Advertisement

Licence vs. license

  • In American English, license is both a noun and a verb, and licence isn’t used. For example, one who is licensed to drive has a driver’s license. In all the other main varieties of English, licence is the noun, and license is the verb. So, for instance, one who is licensed to perform dental surgery has a dental surgeon’s licence.


     

    Examples

    U.S.

    A judge on Monday threw out a legal challenge to Illusions magic bar’s entertainment license. [Baltimore Sun]

    During the 90-minute operation, the camera scanned 1,758 license tags. [Sarasota Herald-Tribune]

    Egypt said the American-backed pro-democracy groups were not licensed and were illegally funded. [Los Angeles Times]

    Advertisement

    Noun (outside the U.S.)

    A pub where a man was shot in the legs last weekend has had its licence suspended by Knowsley Council. [BBC]

    Fleet separation means that only those who fish can own a licence.  [Globe and Mail]

    Fears that young drivers in Marton and Taihape will drive without licences because of a lack of testing facilities in their towns are unfounded.  [Manawatu Standard]

    Verb (outside the U.S.)

    Greenlight Music can license 1m songs at launch from the EMI, Sony, Universal and Warner catalogues.  [Financial Times]

    The content is licensed through a copyright management solution called CreativeCommons.  [Mail & Guardian Online]

    Mr McGowan said his party’s liquor licensing reform policy also would cut the licence fee from $3100 to $500.  [Sydney Morning Herald]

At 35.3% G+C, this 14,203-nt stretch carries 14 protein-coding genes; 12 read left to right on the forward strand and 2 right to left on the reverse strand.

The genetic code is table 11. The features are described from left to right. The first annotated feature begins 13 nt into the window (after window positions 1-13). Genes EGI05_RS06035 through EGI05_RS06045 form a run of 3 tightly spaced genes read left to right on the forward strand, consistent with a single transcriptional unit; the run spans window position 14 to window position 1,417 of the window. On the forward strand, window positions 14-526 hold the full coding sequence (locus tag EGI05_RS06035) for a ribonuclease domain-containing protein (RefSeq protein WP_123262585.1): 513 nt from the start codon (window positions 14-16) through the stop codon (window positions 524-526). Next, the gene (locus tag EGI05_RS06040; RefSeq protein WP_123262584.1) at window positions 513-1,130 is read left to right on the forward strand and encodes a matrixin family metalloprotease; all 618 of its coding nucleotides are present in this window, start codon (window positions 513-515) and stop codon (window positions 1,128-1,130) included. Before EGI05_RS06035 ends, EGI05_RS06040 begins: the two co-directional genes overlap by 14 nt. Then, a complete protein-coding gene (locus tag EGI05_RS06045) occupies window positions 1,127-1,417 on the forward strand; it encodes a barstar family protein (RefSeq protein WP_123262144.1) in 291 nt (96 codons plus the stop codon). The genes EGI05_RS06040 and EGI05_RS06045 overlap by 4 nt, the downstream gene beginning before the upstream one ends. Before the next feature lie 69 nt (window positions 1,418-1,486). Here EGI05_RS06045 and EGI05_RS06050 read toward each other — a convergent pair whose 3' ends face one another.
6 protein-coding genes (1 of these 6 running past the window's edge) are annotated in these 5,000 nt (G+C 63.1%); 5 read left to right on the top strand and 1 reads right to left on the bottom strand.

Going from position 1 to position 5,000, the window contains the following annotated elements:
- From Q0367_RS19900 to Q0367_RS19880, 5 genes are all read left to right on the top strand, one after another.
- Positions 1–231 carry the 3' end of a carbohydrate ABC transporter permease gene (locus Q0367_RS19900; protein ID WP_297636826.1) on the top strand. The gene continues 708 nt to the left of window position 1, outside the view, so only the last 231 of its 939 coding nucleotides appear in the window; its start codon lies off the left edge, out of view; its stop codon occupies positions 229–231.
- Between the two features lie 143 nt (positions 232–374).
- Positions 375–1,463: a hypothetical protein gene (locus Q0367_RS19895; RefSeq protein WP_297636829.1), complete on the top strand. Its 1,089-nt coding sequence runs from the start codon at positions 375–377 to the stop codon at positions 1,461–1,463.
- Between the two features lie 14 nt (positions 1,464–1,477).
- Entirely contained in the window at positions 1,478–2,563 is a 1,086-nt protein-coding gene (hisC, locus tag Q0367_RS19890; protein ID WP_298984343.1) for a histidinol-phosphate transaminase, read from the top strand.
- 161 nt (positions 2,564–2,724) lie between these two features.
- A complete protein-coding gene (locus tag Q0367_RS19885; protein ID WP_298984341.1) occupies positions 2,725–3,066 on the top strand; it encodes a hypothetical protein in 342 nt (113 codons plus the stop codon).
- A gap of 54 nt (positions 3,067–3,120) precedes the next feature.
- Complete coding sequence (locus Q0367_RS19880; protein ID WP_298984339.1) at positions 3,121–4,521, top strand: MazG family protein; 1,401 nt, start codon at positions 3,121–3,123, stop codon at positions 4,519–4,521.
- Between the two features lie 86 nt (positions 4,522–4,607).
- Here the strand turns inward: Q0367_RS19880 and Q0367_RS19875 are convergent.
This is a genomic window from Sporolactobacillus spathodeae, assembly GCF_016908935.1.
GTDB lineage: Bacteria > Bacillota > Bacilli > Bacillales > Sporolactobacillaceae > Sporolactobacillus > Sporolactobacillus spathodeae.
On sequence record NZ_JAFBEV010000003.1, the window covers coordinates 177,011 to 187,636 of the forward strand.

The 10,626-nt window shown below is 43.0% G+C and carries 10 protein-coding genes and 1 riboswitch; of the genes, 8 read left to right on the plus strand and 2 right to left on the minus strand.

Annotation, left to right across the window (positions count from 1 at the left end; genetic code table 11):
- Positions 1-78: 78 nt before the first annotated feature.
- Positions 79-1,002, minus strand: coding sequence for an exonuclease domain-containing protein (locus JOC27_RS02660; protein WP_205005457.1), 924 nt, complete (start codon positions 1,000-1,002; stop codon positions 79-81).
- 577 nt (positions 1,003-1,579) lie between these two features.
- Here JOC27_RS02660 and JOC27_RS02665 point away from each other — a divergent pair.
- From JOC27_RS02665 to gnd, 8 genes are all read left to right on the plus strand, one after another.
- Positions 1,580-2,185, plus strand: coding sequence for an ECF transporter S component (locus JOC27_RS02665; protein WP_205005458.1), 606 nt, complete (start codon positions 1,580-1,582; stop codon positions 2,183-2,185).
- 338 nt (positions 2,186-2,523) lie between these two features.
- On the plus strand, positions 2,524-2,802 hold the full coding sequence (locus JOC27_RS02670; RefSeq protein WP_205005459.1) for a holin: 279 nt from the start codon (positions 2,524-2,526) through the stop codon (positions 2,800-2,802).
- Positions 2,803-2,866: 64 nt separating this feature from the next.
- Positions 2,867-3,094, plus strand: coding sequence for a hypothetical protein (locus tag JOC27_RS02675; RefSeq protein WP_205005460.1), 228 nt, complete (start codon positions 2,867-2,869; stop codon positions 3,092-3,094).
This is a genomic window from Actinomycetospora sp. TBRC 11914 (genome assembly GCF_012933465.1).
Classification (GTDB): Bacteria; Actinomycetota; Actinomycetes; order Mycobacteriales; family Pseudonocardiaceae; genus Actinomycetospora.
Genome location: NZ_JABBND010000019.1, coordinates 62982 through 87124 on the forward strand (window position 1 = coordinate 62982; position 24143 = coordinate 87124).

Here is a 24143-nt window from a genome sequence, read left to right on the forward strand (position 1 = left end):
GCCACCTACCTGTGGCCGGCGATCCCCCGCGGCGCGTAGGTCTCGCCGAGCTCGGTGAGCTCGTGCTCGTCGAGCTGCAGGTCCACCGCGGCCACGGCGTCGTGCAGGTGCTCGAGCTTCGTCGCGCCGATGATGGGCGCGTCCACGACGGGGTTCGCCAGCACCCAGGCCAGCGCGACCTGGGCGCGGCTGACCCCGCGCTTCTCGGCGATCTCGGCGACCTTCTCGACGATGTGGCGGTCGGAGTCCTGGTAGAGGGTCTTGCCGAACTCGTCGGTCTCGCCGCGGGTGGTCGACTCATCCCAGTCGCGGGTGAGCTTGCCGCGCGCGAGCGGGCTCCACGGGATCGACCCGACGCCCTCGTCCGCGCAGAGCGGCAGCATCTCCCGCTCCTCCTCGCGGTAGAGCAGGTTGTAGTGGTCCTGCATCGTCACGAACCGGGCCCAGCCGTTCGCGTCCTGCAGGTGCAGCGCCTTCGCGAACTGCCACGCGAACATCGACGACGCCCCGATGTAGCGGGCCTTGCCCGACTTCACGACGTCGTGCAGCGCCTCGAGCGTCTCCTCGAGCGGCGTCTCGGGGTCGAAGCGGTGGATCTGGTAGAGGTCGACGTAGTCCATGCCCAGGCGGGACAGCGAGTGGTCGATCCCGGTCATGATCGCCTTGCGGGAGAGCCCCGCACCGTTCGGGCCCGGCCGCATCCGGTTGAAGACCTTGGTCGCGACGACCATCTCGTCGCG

Comments

    1. Spiritofjunius says:

      This misses an important point. In British English, licence is a noun, license is a verb, so you can say “I have been licensed to drive a car and here is my driving licence”.

      • Grammarist says:

        Thank you, and you’re absolutely right! We’re going to fix this right away, because it’s a pretty big oversight. 

    2. kamunrah says:

      thanx

    3. LOL, learning “American English” is silly. The language is entirely European in origin. When learning proper English, one should avoid articles with any mention of America, if not simply to avoid confusion.

      • David Schwartz says:

        There is no such thing as “proper English”. Even in England itself there are a few distinct dialects. If you want to speak English in the U.S., then learning the American dialect is not moot at all.

      • Adam Bricker says:

        Moot to whom? Not Americans. We rule the world! And you can kiss our Yankee butts :D

      • Hairston Behrlaird says:

        Sounds like you enjoy gargling mucus.

    4. Josh Creary says:

      That’s good advice, Bertke. I doubt the Americans even care about proper use of English. American English! Ha!!!

    About Grammarist
    Contact | Privacy policy | Home
    © Copyright 2009-2014 Grammarist